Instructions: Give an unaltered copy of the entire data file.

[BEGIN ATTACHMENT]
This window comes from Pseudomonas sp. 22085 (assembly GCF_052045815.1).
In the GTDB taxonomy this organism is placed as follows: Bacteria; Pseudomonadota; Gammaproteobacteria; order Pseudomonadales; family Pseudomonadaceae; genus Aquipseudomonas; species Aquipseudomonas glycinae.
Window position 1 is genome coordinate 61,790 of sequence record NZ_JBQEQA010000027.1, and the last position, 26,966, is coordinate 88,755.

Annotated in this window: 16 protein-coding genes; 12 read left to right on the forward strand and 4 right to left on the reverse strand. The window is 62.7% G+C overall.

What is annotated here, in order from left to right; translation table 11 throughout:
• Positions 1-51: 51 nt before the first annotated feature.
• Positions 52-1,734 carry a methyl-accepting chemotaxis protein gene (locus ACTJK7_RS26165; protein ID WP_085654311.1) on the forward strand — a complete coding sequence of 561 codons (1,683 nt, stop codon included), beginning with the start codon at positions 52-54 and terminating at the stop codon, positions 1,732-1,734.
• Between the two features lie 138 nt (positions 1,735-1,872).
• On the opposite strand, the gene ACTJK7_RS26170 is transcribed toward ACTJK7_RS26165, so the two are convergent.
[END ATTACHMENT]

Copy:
This window comes from Pseudomonas sp. 22085 (assembly GCF_052045815.1).
In the GTDB taxonomy this organism is placed as follows: Bacteria; Pseudomonadota; Gammaproteobacteria; order Pseudomonadales; family Pseudomonadaceae; genus Aquipseudomonas; species Aquipseudomonas glycinae.
Window position 1 is genome coordinate 61,790 of sequence record NZ_JBQEQA010000027.1, and the last position, 26,966, is coordinate 88,755.

Annotated in this window: 16 protein-coding genes; 12 read left to right on the forward strand and 4 right to left on the reverse strand. The window is 62.7% G+C overall.

What is annotated here, in order from left to right; translation table 11 throughout:
• Positions 1-51: 51 nt before the first annotated feature.
• Positions 52-1,734 carry a methyl-accepting chemotaxis protein gene (locus ACTJK7_RS26165; protein ID WP_085654311.1) on the forward strand — a complete coding sequence of 561 codons (1,683 nt, stop codon included), beginning with the start codon at positions 52-54 and terminating at the stop codon, positions 1,732-1,734.
• Between the two features lie 138 nt (positions 1,735-1,872).
• On the opposite strand, the gene ACTJK7_RS26170 is transcribed toward ACTJK7_RS26165, so the two are convergent.